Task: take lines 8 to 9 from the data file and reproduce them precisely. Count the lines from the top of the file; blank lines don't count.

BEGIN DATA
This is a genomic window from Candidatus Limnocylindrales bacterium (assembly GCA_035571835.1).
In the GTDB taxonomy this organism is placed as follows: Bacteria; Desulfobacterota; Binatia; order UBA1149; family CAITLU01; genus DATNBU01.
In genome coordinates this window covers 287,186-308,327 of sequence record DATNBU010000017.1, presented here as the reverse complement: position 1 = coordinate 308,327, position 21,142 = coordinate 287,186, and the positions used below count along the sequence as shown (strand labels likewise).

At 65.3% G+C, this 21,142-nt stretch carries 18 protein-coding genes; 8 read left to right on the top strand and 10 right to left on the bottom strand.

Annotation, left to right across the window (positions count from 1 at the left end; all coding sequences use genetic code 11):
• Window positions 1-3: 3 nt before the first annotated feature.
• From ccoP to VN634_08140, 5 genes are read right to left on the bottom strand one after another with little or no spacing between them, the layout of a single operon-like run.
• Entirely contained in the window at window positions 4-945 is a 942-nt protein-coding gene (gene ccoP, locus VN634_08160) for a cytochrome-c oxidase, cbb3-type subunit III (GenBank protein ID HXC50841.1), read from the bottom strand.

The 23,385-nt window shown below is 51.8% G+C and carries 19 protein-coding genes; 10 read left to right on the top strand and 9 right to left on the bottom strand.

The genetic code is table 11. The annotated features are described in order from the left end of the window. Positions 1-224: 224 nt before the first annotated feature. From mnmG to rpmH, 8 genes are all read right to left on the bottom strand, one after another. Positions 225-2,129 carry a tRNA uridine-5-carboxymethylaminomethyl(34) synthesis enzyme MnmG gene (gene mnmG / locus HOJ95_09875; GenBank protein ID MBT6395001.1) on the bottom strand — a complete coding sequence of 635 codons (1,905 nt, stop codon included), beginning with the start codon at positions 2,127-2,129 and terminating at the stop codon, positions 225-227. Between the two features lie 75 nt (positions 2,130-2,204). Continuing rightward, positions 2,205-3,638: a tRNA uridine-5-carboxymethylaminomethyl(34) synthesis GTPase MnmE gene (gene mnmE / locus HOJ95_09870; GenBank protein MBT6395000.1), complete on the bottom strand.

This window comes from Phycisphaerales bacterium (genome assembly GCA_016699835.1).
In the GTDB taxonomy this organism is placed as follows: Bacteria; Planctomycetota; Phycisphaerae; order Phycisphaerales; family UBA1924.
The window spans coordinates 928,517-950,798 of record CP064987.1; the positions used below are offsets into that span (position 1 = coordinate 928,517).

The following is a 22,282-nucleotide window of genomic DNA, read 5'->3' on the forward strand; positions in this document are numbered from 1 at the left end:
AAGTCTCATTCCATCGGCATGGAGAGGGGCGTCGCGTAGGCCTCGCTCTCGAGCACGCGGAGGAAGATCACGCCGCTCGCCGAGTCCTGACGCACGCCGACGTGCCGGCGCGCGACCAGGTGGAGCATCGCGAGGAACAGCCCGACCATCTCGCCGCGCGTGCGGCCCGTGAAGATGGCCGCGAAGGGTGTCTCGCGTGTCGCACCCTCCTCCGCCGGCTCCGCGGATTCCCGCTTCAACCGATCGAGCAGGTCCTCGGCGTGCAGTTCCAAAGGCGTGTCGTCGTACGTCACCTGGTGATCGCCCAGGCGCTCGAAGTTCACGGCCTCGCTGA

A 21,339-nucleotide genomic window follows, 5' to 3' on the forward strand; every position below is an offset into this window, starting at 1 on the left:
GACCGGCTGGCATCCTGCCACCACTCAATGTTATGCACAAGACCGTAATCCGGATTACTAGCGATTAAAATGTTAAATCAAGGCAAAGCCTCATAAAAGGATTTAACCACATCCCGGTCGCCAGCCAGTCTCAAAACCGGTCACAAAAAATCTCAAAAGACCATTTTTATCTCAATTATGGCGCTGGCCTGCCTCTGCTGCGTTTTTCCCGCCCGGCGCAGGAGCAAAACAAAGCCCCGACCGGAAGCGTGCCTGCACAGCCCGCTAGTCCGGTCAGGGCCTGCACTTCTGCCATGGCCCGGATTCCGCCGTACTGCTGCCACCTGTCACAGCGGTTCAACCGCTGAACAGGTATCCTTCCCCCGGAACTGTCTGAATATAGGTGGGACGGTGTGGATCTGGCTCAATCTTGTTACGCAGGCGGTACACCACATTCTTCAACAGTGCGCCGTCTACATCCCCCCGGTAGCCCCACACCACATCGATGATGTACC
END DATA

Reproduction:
• Entirely contained in the window at window positions 4-945 is a 942-nt protein-coding gene (gene ccoP, locus VN634_08160) for a cytochrome-c oxidase, cbb3-type subunit III (GenBank protein ID HXC50841.1), read from the bottom strand.

The 23,385-nt window shown below is 51.8% G+C and carries 19 protein-coding genes; 10 read left to right on the top strand and 9 right to left on the bottom strand.